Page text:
Synthesis of Malachite and Verdigris
By: Alyssa Brunal
To perform synthetic reactions as provided in a primary journal article, provide a complete reference citation using EndNote, document observations of chemical reactions, determine if data is quantitative or qualitative, and separate a precipitate using gravity and vacuum filtration.
All materials required for this experiment were provided by the Virginia Tech Department of Chemistry.
Part A: Creation of Malachite Mixture
The Malachite mixture was made by adding 3.10g of CuSO4.5H2O to 12.5 mL of distilled water, which was then stirred using a stir plate. A second solution of 1.45g of Na2CO3 and 25mL of Distilled water was then added to the original mixture slowly with constant stirring. The new mixture was then placed, while still in the beaker, into a 400 mL beaker filled with an ice bath for 30 minutes.
Part B: Gravity Filtration
The solution was then poured into a funnel lined with filter paper placed in a flask and sat for 20 minutes. Distilled water was used to ensure that no solid was sticking to the sides of the beaker or funnel. The precipitate was then left in the top of the funnel with the liquid in the waste flask.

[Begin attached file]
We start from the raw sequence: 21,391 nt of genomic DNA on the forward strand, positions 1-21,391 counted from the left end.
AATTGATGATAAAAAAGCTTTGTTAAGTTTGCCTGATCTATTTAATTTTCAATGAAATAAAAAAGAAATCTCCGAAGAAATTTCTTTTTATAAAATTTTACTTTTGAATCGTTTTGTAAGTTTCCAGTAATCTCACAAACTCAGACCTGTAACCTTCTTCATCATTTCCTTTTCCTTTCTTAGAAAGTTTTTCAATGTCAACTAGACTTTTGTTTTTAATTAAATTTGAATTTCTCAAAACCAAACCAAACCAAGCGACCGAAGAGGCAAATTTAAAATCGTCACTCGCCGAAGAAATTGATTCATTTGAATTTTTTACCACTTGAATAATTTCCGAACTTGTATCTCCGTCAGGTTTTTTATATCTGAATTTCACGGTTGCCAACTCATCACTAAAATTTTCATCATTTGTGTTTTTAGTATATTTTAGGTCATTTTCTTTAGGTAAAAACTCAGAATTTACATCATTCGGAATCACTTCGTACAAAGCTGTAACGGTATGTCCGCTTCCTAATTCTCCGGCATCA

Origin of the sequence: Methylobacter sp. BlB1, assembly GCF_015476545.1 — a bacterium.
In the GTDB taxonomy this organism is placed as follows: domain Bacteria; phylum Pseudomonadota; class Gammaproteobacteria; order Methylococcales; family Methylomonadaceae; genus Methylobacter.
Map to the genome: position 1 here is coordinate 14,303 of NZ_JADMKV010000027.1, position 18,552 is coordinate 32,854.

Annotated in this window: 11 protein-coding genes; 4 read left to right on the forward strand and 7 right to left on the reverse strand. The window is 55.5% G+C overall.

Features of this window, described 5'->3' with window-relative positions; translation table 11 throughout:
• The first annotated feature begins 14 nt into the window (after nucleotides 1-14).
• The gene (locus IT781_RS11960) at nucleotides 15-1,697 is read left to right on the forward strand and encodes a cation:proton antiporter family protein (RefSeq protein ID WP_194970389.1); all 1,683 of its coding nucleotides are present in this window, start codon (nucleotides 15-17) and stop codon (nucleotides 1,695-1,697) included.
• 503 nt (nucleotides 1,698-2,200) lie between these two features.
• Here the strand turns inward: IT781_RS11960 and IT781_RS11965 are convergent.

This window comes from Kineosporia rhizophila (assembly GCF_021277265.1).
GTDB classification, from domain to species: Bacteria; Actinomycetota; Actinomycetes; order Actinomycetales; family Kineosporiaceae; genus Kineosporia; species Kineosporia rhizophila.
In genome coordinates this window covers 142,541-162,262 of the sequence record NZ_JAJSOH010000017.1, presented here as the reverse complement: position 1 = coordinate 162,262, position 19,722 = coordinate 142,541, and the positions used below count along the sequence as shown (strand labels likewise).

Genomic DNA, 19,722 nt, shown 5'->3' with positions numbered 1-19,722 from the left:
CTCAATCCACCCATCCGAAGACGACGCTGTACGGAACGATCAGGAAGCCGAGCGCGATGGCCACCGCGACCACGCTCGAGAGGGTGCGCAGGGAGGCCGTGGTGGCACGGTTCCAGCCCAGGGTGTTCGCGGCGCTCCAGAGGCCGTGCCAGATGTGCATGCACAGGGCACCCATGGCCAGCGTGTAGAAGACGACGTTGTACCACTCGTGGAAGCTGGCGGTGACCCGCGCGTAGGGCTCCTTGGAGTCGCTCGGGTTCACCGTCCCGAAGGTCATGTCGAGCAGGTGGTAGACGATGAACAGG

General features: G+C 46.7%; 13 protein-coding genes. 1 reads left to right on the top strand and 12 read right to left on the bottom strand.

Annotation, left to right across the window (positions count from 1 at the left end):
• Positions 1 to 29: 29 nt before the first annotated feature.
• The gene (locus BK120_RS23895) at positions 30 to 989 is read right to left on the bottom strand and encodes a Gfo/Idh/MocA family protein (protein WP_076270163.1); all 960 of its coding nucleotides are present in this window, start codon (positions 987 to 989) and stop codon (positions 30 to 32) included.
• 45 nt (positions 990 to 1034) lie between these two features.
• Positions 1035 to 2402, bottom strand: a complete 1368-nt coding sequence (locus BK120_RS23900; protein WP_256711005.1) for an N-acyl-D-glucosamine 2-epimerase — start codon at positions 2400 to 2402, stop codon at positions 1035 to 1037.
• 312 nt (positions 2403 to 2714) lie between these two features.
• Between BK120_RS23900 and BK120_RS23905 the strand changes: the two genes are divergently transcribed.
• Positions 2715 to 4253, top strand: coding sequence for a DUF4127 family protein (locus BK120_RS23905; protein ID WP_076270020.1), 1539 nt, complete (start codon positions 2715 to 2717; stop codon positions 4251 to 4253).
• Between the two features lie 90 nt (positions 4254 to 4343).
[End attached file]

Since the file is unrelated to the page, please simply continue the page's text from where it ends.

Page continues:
Part A: Creation of Verdigris Solution
4.2g of CuSO4.5H2O was added to 50 mL of water in a 250mL beaker then stirred vigorously. 100mL of ammonia was added to a 100 mL beaker and the transferred via pipet into the previous solution, drop by drop until the solution turned a deep blue color. (Between 25mL and 35mL was added). This mixture was stirred for 5 minutes and then sent through vacuum filtration, creating a vacuum in a flask with running water then using a Buchner funnel with filter paper to place the solution and remove the liquid from the precipitate.
Part B: Addition of Sodium Hydroxide
After the vacuum filtration was completed we mixed the damp precipitate with 40mL of distilled water and stirred until we finished then adding 8.5mL of 2.0M sodium hydroxide. We then sent the solution through vacuum filtration for a second time.